Five Ways You Can Help Bumblebees

Save the Bees

by Sam Doll

When you hear “Save the Bees!” what is the first thing you think of? For most people, the first image that comes to mind are large colonies of hard-working honeybees buzzing to and fro in service of their queen. This fantasy might even include a beekeeper lovingly tending to their many hives. While the honeybee is a vital part of our food system, pollinating many of our crops and providing us with beeswax and honey, they are not the only bee we need to be worried about!

There are nearly 4,000 species of native bees in the United States alone! Native bees Honeybees were brought to North America by European settlers and are not actually endemic to the US. These native bees come in an astonishing variety of shapes, sizes, and colors. In this blog, we will talk about one group of native bee and what you can do to help them: the bumblebee!

Bumble bee on purple flower.

Bumblebees are one of the most recognizable types of bees, right behind the honeybee, notable due to their large, fuzzy appearance. There are 46 species of bumblebee in North America. Bumblebees are also unique for being some of the only social native bees, forming small underground colonies with a queen and worker system. However, unlike honeybees, the colony does not overwinter but creates new “queens” that will emerge and create their own colonies the next spring.

Bumblebees are especially important because they can perform buzz pollination. Some plants’ pollen is more firmly attached to their anthers and needs a little help being shaken loose. The bumblebee, along with a few other native bees, can “buzz” by dethatching their wings from their flying muscles and vibrating. This releases the sticky pollen and gives the bee and the flower what it needs! Tomatoes, eggplant, and blueberries are all buzz pollinated species!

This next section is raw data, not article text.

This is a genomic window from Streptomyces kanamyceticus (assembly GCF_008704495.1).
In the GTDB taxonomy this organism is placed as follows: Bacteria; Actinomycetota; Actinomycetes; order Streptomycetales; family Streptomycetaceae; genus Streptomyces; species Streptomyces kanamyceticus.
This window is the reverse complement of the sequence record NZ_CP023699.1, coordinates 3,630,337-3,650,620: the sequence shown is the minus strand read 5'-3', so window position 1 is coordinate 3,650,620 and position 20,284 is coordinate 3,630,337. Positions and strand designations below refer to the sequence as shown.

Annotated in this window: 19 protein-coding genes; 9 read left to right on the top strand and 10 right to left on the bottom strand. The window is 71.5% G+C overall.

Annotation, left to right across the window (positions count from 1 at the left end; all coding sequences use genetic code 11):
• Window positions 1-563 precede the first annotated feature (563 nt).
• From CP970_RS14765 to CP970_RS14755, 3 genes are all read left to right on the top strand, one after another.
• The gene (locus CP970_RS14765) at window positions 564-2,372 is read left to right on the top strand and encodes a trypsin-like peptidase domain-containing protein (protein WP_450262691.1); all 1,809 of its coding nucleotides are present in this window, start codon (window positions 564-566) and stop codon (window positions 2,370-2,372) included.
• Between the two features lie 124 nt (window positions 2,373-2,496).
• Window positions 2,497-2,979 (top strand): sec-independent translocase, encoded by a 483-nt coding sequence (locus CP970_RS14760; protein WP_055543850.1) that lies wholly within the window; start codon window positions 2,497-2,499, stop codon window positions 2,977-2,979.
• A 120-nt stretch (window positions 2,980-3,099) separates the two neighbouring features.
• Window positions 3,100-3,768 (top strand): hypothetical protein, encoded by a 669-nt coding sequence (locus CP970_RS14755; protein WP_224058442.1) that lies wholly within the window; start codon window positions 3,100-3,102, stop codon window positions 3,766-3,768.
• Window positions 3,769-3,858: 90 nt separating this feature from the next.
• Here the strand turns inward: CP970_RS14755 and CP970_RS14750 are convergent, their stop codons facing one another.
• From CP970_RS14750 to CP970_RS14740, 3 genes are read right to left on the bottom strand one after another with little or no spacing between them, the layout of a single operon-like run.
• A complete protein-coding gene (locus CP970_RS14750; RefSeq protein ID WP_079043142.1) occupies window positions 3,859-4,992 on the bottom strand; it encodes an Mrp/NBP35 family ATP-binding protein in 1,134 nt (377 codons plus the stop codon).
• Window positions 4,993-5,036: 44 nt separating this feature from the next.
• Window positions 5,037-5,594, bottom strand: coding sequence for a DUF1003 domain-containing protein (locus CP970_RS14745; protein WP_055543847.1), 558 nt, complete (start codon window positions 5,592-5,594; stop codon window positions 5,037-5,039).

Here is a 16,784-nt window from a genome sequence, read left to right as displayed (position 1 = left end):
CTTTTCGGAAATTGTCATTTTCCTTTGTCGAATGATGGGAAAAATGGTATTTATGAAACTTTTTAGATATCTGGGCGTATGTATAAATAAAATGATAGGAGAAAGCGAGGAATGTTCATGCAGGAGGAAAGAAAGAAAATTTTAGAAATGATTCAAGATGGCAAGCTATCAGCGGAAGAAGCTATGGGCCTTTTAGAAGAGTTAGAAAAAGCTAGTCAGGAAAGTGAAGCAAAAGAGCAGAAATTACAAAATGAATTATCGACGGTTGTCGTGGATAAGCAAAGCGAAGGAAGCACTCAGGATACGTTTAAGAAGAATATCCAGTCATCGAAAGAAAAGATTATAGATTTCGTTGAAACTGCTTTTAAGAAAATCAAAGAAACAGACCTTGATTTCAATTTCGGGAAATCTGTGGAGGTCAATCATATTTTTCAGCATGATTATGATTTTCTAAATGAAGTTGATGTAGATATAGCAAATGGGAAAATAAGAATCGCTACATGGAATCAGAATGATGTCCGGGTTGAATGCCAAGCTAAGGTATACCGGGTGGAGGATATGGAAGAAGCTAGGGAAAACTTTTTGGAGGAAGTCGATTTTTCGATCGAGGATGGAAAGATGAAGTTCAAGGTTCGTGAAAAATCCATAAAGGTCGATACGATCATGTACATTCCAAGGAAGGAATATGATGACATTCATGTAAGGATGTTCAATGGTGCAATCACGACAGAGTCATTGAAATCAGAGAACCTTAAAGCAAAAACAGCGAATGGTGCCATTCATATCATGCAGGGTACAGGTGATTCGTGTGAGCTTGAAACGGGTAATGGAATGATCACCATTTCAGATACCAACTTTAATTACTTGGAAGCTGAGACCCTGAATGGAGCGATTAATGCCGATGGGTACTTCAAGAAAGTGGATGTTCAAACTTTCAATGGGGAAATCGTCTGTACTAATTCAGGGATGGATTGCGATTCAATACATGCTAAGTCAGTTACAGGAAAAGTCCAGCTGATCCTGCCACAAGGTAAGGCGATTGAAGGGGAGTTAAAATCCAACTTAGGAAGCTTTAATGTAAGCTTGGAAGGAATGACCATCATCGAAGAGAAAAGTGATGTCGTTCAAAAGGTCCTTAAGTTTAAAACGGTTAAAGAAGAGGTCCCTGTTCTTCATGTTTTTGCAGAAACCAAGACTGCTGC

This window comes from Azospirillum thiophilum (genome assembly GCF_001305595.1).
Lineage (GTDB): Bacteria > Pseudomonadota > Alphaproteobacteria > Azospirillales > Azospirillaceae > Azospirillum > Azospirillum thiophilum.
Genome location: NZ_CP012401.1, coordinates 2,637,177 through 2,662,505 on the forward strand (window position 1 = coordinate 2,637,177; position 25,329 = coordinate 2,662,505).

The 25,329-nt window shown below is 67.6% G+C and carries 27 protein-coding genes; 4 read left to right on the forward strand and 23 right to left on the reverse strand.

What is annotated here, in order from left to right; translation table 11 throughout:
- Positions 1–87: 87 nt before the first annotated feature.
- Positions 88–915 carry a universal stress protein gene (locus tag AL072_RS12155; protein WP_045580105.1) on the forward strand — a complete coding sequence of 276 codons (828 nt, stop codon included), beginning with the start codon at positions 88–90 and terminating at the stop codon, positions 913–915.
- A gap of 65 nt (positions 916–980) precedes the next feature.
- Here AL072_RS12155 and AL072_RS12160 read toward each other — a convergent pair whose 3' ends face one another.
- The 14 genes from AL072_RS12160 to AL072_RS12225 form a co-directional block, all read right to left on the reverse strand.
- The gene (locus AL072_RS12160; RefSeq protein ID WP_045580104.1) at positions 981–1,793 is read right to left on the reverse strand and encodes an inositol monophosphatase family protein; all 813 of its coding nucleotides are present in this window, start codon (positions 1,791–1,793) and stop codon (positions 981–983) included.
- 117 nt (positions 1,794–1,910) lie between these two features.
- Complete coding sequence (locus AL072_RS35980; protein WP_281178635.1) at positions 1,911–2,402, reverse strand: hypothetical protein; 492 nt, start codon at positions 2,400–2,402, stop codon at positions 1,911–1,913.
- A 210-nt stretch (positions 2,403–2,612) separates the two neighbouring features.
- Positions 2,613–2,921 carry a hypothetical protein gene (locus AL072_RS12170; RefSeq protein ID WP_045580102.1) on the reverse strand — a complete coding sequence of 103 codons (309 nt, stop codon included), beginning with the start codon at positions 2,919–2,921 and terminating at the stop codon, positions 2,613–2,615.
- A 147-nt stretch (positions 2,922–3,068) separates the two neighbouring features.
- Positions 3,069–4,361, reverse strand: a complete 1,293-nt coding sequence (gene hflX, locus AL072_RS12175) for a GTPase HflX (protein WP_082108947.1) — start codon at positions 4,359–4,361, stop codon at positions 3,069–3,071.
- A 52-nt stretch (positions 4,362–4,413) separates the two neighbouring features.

Tips for protecting Bumblebees

  1. Plant native flowers and bumblebee friendly vegetables. We recommend our Bee Rescue Wildflower Mix or any of our heirloom tomatoes in the veggie section of our store!
  2. Leave the more unused parts of your land unused. Bumblebees nest in old animal burrows and new queens will overwinter in tiny holes in the ground.
  3. Avoid raking, tilling or mowing your yard until April or May to protect overwintering bees
  4. Eliminate pesticide use in your yard. Try more natural pest management techniques. Check out our blog about natural weed and pest control.
  5. Report the bees you see to Bumble Bee Watch, a new citizen-science project sponsored by the Xerces Society and five North American partners.

 

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It’s National Pollinator Week

Pollinator Awareness

by Heather StoneLogo for pollinator week from pollinator.org.

Eleven years ago the U.S. Senate approved the designation of one week in June as National Pollinator Week to bring attention to the urgent problem of our declining pollinator populations. This year June 18-24th 2018 is National Pollinator Week. There will be many activities to celebrate across the nation and the globe.

 

Want to find a way to get involved? Check out the listing of activities by state at http://pollinator.org/pollinator-week.